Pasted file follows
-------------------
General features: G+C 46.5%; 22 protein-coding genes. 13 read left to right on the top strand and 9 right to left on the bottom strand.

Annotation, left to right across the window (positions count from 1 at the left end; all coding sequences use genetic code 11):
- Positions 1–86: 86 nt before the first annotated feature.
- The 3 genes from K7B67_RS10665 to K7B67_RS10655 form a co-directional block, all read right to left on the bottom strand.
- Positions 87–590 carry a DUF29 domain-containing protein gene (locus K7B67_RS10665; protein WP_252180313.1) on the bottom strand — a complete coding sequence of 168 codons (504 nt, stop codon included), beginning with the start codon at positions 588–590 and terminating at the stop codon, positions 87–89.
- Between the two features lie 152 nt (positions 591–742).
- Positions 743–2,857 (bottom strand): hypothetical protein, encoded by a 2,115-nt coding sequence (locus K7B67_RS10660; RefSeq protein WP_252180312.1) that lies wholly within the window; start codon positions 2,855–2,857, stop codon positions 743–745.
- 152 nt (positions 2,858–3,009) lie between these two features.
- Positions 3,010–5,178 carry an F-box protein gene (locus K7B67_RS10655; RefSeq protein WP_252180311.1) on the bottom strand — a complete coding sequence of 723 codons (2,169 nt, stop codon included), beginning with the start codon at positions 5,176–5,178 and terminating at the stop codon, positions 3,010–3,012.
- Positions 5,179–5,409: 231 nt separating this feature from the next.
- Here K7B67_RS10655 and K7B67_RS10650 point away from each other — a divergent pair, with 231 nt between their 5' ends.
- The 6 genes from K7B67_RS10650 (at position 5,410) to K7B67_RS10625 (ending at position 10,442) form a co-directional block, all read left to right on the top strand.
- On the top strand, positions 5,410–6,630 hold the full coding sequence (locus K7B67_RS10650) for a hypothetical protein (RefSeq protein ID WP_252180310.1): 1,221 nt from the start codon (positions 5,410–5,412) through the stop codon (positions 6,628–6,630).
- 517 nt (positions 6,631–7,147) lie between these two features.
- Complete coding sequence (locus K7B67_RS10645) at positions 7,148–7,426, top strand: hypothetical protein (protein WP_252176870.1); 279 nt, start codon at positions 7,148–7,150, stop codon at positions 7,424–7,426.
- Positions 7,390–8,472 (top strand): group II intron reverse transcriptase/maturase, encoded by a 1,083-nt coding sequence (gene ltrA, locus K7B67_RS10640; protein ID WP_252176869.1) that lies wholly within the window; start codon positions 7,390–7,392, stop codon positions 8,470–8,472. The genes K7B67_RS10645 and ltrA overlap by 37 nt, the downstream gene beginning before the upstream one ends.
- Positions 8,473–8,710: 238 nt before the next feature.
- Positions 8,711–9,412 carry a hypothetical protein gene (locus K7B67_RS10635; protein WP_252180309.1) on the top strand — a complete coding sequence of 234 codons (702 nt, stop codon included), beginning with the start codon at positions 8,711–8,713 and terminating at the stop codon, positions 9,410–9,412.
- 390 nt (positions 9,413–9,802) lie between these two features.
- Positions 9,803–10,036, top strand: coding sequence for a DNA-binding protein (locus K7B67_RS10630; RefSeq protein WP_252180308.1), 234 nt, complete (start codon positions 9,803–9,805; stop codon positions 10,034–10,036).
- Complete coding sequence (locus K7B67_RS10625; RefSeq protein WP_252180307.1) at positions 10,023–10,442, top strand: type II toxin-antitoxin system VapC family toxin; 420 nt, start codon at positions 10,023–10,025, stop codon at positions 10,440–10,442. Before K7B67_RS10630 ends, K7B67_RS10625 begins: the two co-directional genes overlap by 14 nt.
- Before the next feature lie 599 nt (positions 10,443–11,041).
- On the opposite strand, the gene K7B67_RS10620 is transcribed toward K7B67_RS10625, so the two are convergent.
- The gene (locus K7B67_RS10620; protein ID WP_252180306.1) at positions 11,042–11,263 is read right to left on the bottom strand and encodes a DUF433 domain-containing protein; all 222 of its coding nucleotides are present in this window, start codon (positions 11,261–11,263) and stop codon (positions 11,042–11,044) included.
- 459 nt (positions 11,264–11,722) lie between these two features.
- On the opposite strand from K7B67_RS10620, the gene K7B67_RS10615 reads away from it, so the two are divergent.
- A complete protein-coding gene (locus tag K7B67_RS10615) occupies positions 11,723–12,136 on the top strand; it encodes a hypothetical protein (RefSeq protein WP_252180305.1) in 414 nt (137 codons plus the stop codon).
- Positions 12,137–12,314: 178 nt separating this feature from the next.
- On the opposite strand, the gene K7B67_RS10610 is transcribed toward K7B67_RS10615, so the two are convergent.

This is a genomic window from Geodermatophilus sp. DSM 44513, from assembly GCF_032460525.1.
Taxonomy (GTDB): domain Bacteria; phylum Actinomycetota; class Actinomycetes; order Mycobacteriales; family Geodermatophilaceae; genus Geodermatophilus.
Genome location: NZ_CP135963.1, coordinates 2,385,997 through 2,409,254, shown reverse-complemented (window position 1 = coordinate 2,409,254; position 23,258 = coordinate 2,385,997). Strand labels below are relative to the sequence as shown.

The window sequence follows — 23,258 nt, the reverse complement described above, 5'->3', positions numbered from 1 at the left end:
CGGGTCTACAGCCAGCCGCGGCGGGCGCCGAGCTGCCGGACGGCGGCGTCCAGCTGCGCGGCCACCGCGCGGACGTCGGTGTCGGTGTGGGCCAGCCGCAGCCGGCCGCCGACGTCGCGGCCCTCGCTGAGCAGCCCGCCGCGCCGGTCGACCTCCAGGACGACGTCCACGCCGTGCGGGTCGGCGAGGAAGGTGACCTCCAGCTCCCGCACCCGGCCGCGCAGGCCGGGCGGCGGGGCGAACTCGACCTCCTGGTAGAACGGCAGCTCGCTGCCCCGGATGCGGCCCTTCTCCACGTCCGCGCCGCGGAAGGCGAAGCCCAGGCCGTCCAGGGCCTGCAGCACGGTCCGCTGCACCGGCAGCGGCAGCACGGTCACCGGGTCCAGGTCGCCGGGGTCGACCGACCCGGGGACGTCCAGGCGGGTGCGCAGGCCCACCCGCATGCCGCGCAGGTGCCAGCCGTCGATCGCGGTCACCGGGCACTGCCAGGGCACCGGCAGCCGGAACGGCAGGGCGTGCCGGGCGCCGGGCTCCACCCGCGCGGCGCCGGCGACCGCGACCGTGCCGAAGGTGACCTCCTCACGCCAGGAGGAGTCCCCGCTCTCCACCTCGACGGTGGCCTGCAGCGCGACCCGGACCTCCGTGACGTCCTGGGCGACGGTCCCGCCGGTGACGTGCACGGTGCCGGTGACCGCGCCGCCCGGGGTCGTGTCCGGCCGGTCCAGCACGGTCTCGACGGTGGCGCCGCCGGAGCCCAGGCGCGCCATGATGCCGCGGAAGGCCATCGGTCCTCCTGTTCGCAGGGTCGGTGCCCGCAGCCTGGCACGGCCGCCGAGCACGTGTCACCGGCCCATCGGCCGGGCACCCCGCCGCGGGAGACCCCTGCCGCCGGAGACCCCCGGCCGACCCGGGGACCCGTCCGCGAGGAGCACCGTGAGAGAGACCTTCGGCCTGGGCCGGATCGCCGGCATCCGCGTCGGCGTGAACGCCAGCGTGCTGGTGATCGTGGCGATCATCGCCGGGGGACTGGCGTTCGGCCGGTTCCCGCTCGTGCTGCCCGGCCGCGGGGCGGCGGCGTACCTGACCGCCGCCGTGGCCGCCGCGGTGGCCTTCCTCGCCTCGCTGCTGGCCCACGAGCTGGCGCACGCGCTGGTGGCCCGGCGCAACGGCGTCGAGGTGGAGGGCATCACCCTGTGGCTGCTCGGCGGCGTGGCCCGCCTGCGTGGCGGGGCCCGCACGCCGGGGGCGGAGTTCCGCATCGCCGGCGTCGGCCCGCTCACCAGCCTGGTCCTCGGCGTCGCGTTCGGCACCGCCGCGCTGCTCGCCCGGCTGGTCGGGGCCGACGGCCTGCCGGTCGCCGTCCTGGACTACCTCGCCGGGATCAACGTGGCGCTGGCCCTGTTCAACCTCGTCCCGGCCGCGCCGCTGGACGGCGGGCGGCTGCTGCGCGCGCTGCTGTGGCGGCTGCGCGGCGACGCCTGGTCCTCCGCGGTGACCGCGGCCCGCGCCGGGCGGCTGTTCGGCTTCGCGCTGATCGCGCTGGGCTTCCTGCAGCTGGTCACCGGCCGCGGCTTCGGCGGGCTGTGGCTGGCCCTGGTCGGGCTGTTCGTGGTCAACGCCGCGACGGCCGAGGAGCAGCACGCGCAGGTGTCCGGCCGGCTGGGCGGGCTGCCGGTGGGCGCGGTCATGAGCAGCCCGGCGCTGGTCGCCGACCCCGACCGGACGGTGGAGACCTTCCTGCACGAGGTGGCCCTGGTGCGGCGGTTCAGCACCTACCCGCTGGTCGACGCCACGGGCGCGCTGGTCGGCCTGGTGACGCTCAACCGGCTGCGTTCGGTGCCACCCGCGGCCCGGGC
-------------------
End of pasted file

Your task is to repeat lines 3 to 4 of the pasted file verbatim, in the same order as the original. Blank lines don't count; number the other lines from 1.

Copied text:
- Positions 1–86: 86 nt before the first annotated feature.
- The 3 genes from K7B67_RS10665 to K7B67_RS10655 form a co-directional block, all read right to left on the bottom strand.